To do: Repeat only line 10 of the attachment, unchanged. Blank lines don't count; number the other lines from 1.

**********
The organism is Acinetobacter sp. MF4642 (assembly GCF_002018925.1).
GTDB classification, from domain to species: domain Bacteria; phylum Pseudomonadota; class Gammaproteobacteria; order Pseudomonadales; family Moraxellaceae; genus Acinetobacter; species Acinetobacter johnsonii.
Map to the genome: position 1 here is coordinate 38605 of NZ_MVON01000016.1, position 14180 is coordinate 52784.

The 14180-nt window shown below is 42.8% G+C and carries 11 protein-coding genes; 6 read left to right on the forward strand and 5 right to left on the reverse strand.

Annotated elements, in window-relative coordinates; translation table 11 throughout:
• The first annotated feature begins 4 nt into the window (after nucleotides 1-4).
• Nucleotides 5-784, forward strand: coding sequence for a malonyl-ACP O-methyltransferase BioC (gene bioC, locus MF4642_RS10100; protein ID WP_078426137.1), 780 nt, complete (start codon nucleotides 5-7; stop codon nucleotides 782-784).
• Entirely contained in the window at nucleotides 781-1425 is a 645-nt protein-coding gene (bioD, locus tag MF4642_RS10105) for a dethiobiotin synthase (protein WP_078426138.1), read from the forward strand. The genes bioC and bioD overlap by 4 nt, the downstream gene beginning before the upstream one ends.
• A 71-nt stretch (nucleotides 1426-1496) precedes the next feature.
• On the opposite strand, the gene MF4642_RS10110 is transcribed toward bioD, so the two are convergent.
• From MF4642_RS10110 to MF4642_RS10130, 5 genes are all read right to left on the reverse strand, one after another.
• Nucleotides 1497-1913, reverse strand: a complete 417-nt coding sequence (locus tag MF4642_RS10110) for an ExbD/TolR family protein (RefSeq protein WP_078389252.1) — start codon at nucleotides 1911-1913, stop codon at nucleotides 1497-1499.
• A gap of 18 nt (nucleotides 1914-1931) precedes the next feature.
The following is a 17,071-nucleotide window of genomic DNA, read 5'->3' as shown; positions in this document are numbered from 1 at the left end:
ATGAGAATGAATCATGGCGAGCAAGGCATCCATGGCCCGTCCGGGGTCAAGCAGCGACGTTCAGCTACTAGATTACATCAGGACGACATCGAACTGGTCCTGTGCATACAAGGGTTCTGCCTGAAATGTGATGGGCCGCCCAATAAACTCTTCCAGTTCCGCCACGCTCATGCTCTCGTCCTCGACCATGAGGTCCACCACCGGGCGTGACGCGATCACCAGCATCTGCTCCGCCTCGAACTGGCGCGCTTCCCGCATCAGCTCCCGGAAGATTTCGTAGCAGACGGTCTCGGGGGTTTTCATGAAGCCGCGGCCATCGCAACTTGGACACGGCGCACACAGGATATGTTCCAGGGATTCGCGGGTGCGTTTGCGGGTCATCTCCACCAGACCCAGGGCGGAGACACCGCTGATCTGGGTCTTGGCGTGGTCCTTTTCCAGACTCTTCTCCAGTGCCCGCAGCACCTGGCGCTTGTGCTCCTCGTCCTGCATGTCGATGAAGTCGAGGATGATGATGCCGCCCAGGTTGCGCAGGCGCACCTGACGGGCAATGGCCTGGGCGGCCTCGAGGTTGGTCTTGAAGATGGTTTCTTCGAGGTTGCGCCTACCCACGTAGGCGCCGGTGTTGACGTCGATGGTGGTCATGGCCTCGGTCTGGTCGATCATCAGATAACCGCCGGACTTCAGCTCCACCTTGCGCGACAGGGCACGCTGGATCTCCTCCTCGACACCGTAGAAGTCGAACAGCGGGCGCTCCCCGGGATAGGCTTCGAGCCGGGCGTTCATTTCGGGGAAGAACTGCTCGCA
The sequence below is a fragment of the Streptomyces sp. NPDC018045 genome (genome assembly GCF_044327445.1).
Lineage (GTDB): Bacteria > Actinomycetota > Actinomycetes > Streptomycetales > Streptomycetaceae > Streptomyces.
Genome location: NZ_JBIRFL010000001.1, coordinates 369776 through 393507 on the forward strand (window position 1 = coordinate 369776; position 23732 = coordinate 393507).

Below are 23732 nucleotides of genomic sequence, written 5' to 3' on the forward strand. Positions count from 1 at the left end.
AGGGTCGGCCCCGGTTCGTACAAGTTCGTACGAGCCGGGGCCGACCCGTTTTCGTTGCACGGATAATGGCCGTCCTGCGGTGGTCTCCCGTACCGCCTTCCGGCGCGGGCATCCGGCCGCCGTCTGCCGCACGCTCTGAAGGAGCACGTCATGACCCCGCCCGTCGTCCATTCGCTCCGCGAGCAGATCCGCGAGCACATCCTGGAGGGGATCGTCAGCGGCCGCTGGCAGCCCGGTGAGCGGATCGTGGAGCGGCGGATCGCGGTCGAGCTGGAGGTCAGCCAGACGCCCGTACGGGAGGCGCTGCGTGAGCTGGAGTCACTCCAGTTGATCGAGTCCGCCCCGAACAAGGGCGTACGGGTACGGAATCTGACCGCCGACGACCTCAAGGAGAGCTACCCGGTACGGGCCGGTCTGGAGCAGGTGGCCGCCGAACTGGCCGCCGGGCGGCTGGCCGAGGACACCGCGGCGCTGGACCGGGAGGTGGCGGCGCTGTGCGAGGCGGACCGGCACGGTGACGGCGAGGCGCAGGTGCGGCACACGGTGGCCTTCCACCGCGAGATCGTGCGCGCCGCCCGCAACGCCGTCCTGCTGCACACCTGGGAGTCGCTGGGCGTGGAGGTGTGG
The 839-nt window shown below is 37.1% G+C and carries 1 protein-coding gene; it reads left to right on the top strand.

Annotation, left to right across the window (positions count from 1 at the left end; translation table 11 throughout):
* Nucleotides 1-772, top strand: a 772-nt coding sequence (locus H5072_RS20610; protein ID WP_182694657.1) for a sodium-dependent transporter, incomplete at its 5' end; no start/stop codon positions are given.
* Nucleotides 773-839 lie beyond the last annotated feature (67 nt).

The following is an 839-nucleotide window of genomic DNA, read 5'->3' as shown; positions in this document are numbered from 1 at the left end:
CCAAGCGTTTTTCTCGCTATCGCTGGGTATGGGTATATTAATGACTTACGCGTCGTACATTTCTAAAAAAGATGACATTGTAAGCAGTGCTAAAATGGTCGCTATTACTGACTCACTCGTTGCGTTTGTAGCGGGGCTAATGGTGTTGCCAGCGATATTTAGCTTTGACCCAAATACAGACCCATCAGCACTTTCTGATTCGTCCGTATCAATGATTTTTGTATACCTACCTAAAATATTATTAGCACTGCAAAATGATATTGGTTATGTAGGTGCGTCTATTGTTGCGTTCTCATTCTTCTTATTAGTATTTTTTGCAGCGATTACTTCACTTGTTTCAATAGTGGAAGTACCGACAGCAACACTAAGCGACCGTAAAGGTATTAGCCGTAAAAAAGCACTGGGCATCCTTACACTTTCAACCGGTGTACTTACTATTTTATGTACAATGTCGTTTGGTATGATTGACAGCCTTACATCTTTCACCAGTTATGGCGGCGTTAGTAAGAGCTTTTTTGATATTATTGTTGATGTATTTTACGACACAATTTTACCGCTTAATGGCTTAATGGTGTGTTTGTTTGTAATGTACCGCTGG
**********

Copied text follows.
• On the opposite strand, the gene MF4642_RS10110 is transcribed toward bioD, so the two are convergent.